Two devastating earthquakes recently struck Nepal — on April 25 and May 12. Together, they affected more than 8 million people, killing more than 8,500, injuring 21,000 and displacing nearly 3 million families from their homes.
As the country tirelessly works to rebuild, our help is needed more than ever. This disaster has destroyed much of the infrastructure that many Nepalese depend on for their lives, creating a dire need for water and sanitation systems.
At Surge, we think long and hard before investing in disaster relief work. We get involved only when we have trusted partners on the ground, and when we are certain the project will add significant value without interrupting the critical efforts already underway. After the 2010 Haitian earthquake and the 2013 Philippines super typhoon, we worked with our field partners to deliver water-related relief projects. In both countries, our work lived on well beyond the relief stage and today we continue to provide long-term, community-driven sustainable solutions.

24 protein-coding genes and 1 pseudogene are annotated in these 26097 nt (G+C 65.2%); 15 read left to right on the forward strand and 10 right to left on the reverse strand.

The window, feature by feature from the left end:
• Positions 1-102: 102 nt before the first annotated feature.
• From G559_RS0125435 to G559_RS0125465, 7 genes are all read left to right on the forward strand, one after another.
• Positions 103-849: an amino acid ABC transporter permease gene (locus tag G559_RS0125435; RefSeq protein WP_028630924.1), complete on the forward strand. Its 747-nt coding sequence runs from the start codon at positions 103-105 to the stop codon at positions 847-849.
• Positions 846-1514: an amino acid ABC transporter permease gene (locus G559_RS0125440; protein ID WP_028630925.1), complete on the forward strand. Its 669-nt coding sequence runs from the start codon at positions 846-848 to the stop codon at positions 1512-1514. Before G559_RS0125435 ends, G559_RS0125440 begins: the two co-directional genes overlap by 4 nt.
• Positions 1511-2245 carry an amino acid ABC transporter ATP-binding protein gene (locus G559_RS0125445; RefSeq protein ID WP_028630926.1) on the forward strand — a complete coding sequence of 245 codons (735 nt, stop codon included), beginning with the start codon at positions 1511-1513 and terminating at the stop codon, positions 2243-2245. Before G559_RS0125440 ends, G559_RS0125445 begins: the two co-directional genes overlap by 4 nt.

This is our plan in Nepal, and we are committed for years to come.
After the recent earthquakes, Surge partnered with Wine to Water (also our partner in the Dominican Republic) to distribute water purification filters. Each filter has the capacity to last up to ten years and provide water to more than 10 people. Recipients of the systems include schools, community centers, and groups of homes, to ensure many can benefit from each filter. Surge donor funds have already provided 166 filters to this effort in Nepal, and with your assistance we hope to keep helping.
$30 provides 1 filter and helps 10 people. Please help us bring safe water to Nepal.
100% of your donation will be directed to the Nepal fund to provide safe water and sanitation to people most in need.
In Chicago? Join us on Wednesday, June 10th for a Happy Hour at the Highline Bar + Lounge in support of our Nepal relief efforts. Find out more, and join the event on Facebook.
Written by Surge Executive Director Shilpa Alva. Photograph courtesy of Alex Shrestha, who is doing amazing work to help his fellow Nepalese.